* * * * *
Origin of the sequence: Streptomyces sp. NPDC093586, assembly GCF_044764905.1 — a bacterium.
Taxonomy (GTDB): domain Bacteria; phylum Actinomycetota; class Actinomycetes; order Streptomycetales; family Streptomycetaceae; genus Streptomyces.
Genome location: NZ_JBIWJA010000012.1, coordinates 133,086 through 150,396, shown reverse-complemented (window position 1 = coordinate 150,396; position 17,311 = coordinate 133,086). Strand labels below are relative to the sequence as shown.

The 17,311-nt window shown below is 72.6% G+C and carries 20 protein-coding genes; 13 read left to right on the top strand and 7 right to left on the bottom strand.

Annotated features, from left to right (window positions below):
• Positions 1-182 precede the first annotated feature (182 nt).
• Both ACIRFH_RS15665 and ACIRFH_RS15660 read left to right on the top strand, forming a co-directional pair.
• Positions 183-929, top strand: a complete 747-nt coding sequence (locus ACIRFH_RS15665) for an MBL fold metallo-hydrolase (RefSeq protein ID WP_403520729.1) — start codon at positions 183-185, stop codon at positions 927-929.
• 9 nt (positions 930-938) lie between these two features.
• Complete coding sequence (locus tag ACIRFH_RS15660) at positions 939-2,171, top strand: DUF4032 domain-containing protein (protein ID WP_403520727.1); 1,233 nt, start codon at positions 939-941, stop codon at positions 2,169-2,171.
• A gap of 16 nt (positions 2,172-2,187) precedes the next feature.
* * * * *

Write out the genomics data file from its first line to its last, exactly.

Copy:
Origin of the sequence: Streptomyces sp. NPDC093586, assembly GCF_044764905.1 — a bacterium.
Taxonomy (GTDB): domain Bacteria; phylum Actinomycetota; class Actinomycetes; order Streptomycetales; family Streptomycetaceae; genus Streptomyces.
Genome location: NZ_JBIWJA010000012.1, coordinates 133,086 through 150,396, shown reverse-complemented (window position 1 = coordinate 150,396; position 17,311 = coordinate 133,086). Strand labels below are relative to the sequence as shown.

The 17,311-nt window shown below is 72.6% G+C and carries 20 protein-coding genes; 13 read left to right on the top strand and 7 right to left on the bottom strand.

Annotated features, from left to right (window positions below):
• Positions 1-182 precede the first annotated feature (182 nt).
• Both ACIRFH_RS15665 and ACIRFH_RS15660 read left to right on the top strand, forming a co-directional pair.
• Positions 183-929, top strand: a complete 747-nt coding sequence (locus ACIRFH_RS15665) for an MBL fold metallo-hydrolase (RefSeq protein ID WP_403520729.1) — start codon at positions 183-185, stop codon at positions 927-929.
• 9 nt (positions 930-938) lie between these two features.
• Complete coding sequence (locus tag ACIRFH_RS15660) at positions 939-2,171, top strand: DUF4032 domain-containing protein (protein ID WP_403520727.1); 1,233 nt, start codon at positions 939-941, stop codon at positions 2,169-2,171.
• A gap of 16 nt (positions 2,172-2,187) precedes the next feature.